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Why asking “what diet will help me lose weight?” is asking the wrong question - Sasha High MD

Oct 01, 2020

Hello my friends. I want to talk to you about diets for weight loss, and how to select the right diet for you.

I realized my blog post could have been misinterpreted and so I want to make sure I clarify something. Last week, I discussed how to lose weight without feelings of restriction and deprivation. And my thesis was that deprivation is a feeling caused by our thinking, not by whatever eating plan we choose. And that we need to manage our minds and the thoughts that generate the feelings of deprivation.

However, and this is a big however, this thesis only applies if you choose a reasonable eating plan!! So let me clarify that there are truly terrible diets out there. Diets that are severely restricted, very low calorie diets, diets that recommend eating only one food in soup form for two weeks, diets that involve drinking a chemically-engineered shake that isn’t even real food three times a day, diets that require injections of unknown vitamins to not experience the detrimental metabolic effects that are happening… I was not suggesting that you should follow these diets and not feel deprived. These truly are deprivation diets because remember the definition of deprivation is that you were lacking in something considered to be essential. And these diets require you to sacrifice essential nutrients and calories in order to lose the weight.

So what I was talking about was coming up with a sustainable eating plan, perhaps in consultation with a Registered Dietitian, one that meets all of your nutritional needs. And then once you’ve chosen to follow this eating plan, that’s when your brain offers allllll this resistance. That’s when it becomes so important to manage your thoughts.

So how do you find the right eating plan?

There are tens of different diets out there, all touting their benefits, all promising the best weight loss. Paleo, vegan, keto, low carb, Mediterranean, low calorie, low fat, Cabbage soup, whole 30, South Beach, Atkins… Trying to figure out which “diet” is going to help you lose weight and keep it off can be confusing. And almost always, “dieting” fails. And that is because asking which diet is the best for weight loss is actually asking the wrong question. A better question is: how can I eat in a way that fuels my body with the healthiest foods possible, brings peace and freedom to my eating, and is sustainable for the longterm? And then how do I stick to it?

I prefer the term Eating Plan to diet. Because in our society, the word “diet” usually means something that you’re going to do for the short term to achieve a specific outcome, and then go back to your old habits. But eating is a behaviour that we need to do every day of every week of every month until we die. So thinking about eating behaviour as a short-term intervention makes absolutely no sense at all.

What I propose when choosing your eating plan is just understanding a few simple scientific facts.

  1. Hormones matter. The main one you want to consider is insulin. Many, many people in North America have hyperinsulinemia and insulin resistance. That means our insulin levels are too high. So you want to find an eating plan that lowers insulin levels.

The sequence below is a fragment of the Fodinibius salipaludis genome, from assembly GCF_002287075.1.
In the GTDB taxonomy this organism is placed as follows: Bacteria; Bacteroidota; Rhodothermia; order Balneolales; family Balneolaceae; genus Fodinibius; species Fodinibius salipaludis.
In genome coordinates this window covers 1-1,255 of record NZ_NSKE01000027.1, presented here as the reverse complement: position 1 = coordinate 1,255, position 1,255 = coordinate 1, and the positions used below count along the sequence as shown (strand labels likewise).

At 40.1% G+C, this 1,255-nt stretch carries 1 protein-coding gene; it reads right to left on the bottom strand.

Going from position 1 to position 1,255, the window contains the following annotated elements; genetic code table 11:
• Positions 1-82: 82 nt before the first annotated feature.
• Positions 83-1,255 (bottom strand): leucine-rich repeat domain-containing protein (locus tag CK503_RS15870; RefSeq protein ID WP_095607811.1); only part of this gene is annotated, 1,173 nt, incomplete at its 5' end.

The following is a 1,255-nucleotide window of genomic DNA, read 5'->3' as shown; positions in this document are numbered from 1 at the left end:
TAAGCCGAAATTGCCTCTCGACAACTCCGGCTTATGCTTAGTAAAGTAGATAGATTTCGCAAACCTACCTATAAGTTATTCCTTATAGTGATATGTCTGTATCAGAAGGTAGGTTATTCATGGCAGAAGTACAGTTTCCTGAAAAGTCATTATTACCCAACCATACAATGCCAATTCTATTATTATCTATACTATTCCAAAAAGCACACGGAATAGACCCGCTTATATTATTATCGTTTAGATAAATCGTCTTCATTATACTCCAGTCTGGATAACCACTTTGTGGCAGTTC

2. Neurotransmitters matter. The main one to know about is dopamine. We are wired to want food. That was protective when we were hunters and foragers. We needed some motivation to go out and put energy into seeking food. So dopamine is that motivational neurotransmitter that gets us out of the comfort of our cave, making the effort to hunt for food. Whole foods give us a little bit of dopamine - just enough to motivate us to eat for survival. But our current food environment is engineered to give us a LOT of dopamine. So we get too much reward from food - and that’s why food is pleasure, food is entertainment, food is comfort. Our highly processed food environment results in a lot of dopamine signalling. Over time, with chronic dopamine stimulation, there are fewer dopamine receptors in your reward brain so you need more food to get the same amount of pleasure - and for some people this results in food addiction. But it’s not all foods that will do this - whole foods will not. You don’t get addicted to chicken breast or broccoli or eggs. Only processed foods have this effect.

So what stimulates insulin production and what gives a lot of dopamine? Flour, starch and sugar.

If you want to boil it down to the simplest eating plan - it would be: make sure half your plate is vegetables, fill up on protein, don’t be afraid of healthy fat, and avoid flour, starch and sugar. It’s simple, it’s not gimmicky, it doesn’t have a fancy name. You can do this whether you’re plant based or a meat lover. You can do this if you’re following a Mediterranean style diet or vegetarian.

It’s whole foods with a lower carbohydrate slant. But the only reason we need to call it “low carb” is because our North American diet is so high carb that this seems low. But this is how humans ate before we engineered processed food-like substances, so it’s not a new diet trend, it’s more like an old-school way of eating that goes back to the basics.

So that’s the WHAT of the eating. And quite honestly, that’s the easy part. Most people know what to do, it’s just they’re struggling to do what they know.

And that speaks to the WHY, the WHEN and the HOW of eating. And this is where mindset work comes in. This is the psychology of eating, understanding your brain and your thoughts and learning to manage them. It’s exploring the tricks that your brain tells you to take you off course. And that’s where you need to work on overcoming the thoughts that drive the feelings of deprivation.

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